Creative arts therapy could be a meaningful intervention to boost quality of life for children living with cancer, according to study results published in the Journal of Pediatric Hematology/Oncology Nursing.
Pediatric cancer is among the leading causes of death from disease among children in the United States. It is estimated that 10,470 children and adolescents will be diagnosed with cancer and 1,050 will die this year. Children with cancer experience symptoms of the disease and side effects from its treatment, which can lead to anguish and diminished quality of life.
“I am really passionate about not just throwing medicines at these kids. They are so tired of taking medication for their symptoms,” lead study author Jennifer Raybin, MSN, RN, CPNP, of the Colorado University Cancer Center, said in a press release. “It’s important to think about the mind-body connection and any kind of integrative and complementary therapies we could add that can help them process the physical and psychological symptoms.”
Raybin and colleagues explored whether creative arts therapy would improve quality of life for pediatric cancer patients between the ages of 3 and 17.
Unaccompanied creative activities can help people cope with disease symptoms and treatment side effects, as well as positively affecting their mood. But in this study, creative arts therapy was done under the guidance of a trained therapist who took into account the child’s mental health needs and suggested a tailored creative intervention.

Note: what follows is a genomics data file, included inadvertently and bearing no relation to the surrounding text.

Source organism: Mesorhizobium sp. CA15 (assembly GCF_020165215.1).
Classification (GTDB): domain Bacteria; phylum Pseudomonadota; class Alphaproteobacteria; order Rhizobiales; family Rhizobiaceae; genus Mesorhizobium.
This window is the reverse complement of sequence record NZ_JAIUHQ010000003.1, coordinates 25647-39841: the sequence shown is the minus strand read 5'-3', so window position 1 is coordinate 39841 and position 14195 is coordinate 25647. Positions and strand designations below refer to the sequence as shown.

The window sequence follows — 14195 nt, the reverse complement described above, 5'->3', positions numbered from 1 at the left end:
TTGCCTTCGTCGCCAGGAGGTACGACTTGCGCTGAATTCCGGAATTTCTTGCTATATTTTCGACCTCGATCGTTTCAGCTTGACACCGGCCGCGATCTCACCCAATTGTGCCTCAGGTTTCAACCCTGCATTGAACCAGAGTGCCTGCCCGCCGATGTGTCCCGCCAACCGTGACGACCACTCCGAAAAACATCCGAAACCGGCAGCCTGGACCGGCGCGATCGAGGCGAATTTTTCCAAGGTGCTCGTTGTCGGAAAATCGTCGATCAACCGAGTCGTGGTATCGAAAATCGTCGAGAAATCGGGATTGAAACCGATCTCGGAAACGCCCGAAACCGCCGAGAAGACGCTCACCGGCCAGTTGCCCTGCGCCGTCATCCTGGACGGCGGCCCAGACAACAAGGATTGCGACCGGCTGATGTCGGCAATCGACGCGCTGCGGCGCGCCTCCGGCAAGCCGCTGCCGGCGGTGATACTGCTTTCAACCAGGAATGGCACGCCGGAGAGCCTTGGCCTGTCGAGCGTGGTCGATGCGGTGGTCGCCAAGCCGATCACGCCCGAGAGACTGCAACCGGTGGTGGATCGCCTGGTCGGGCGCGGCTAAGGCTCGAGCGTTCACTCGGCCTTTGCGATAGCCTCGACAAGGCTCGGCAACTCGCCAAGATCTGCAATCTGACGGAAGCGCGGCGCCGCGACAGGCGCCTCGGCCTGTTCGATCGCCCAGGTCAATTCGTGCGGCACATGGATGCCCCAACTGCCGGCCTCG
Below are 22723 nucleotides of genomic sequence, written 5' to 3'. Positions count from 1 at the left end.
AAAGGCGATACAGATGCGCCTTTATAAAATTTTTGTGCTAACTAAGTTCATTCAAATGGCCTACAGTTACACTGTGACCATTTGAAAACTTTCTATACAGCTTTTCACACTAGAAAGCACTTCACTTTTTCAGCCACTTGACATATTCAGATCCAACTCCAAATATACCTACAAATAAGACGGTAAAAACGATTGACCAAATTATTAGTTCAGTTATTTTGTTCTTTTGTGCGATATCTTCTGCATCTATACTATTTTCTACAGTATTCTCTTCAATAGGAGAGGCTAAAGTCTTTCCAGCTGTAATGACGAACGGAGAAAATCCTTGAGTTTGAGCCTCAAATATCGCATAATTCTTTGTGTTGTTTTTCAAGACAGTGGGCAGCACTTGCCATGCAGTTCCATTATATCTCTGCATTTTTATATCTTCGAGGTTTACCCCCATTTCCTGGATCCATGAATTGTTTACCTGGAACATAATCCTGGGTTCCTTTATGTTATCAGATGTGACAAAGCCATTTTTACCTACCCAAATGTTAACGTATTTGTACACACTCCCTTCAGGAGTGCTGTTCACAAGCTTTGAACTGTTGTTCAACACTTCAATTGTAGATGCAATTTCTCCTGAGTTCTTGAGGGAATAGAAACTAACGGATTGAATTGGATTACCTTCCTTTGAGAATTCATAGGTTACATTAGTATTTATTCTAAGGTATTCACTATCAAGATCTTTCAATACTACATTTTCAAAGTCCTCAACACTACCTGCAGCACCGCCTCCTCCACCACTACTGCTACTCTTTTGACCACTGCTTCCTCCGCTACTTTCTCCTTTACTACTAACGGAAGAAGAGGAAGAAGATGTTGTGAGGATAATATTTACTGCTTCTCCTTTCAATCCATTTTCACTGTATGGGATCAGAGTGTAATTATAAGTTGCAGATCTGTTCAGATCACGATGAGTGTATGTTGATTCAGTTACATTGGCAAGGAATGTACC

The researchers recruited 98 children and adolescents with cancer, with an average age of 7.8 years. The children and their parents completed assessments that measured quality of life, emotional responses and posture before and after therapy.
The creative arts therapist customized interventions in an attempt to help the children channel their emotions. Some kids made mini-me dolls from cloth while others modified their radiation masks into art pieces. Still others chose movement aided by a variety of meaningful props, for instance, using a parachute to support their loss of physical motion.
A total of 83 children and adolescents were included in the final analysis. Of these, 18 received no art therapy, 32 participated in fewer sessions of therapy and 33 attended a higher number of sessions.
The researchers found that children who participated in creative arts therapy and their parents had better quality of life. Therapy also improved the children’s posture. Over time, the researchers noted that posture changed in response to their changing mood and sense of self.
“We looked in the physical therapy literature and found a posture measure,” said Raybin. “We looked at the kids’ posture over time. At first, I thought, ‘For sure this won’t turn out to be significant.’ And lo and behold, it did. It is related to quality of life. We compared that posture measure to surveys, and the kids that were more hunched over also had worse quality of life and chose a sadder face on the Faces Scale.”
Since posture seemed to improve with art therapy, the researchers suggest that it could be a quantifiable biomarker for improved quality of life. More research is needed to establish this as a reliable measure.
“Curing cancer isn’t enough,” Raybin said. “Creative arts therapy helps patients negotiate the physical and psychological issues surrounding serious illness, while providing an enjoyable aspect to otherwise difficult treatment.”